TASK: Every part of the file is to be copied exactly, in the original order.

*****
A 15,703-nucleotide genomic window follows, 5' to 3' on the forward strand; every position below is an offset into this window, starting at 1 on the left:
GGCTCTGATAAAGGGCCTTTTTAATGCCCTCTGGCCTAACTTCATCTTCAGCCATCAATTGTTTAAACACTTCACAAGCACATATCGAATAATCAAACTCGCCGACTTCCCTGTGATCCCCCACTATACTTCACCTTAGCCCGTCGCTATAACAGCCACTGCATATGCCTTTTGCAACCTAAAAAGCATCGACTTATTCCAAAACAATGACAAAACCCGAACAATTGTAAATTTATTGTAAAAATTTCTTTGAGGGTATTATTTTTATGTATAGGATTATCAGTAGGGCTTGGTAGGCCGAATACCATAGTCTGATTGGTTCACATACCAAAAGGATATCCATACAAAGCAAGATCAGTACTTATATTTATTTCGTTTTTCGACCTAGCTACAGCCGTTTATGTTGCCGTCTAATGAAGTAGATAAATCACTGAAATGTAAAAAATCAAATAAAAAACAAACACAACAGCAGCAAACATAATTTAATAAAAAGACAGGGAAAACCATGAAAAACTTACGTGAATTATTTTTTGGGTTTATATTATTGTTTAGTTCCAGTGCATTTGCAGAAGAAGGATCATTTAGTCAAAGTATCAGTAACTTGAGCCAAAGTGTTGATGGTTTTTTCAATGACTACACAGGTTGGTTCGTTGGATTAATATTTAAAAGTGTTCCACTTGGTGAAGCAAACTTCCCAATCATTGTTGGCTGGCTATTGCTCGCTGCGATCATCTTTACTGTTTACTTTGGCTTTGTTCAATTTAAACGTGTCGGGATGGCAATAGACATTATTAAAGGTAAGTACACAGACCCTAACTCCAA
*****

A 15,703-nucleotide genomic window follows, 5' to 3' on the forward strand; every position below is an offset into this window, starting at 1 on the left:
GGCTCTGATAAAGGGCCTTTTTAATGCCCTCTGGCCTAACTTCATCTTCAGCCATCAATTGTTTAAACACTTCACAAGCACATATCGAATAATCAAACTCGCCGACTTCCCTGTGATCCCCCACTATACTTCACCTTAGCCCGTCGCTATAACAGCCACTGCATATGCCTTTTGCAACCTAAAAAGCATCGACTTATTCCAAAACAATGACAAAACCCGAACAATTGTAAATTTATTGTAAAAATTTCTTTGAGGGTATTATTTTTATGTATAGGATTATCAGTAGGGCTTGGTAGGCCGAATACCATAGTCTGATTGGTTCACATACCAAAAGGATATCCATACAAAGCAAGATCAGTACTTATATTTATTTCGTTTTTCGACCTAGCTACAGCCGTTTATGTTGCCGTCTAATGAAGTAGATAAATCACTGAAATGTAAAAAATCAAATAAAAAACAAACACAACAGCAGCAAACATAATTTAATAAAAAGACAGGGAAAACCATGAAAAACTTACGTGAATTATTTTTTGGGTTTATATTATTGTTTAGTTCCAGTGCATTTGCAGAAGAAGGATCATTTAGTCAAAGTATCAGTAACTTGAGCCAAAGTGTTGATGGTTTTTTCAATGACTACACAGGTTGGTTCGTTGGATTAATATTTAAAAGTGTTCCACTTGGTGAAGCAAACTTCCCAATCATTGTTGGCTGGCTATTGCTCGCTGCGATCATCTTTACTGTTTACTTTGGCTTTGTTCAATTTAAACGTGTCGGGATGGCAATAGACATTATTAAAGGTAAGTACACAGACCCTAACTCCAA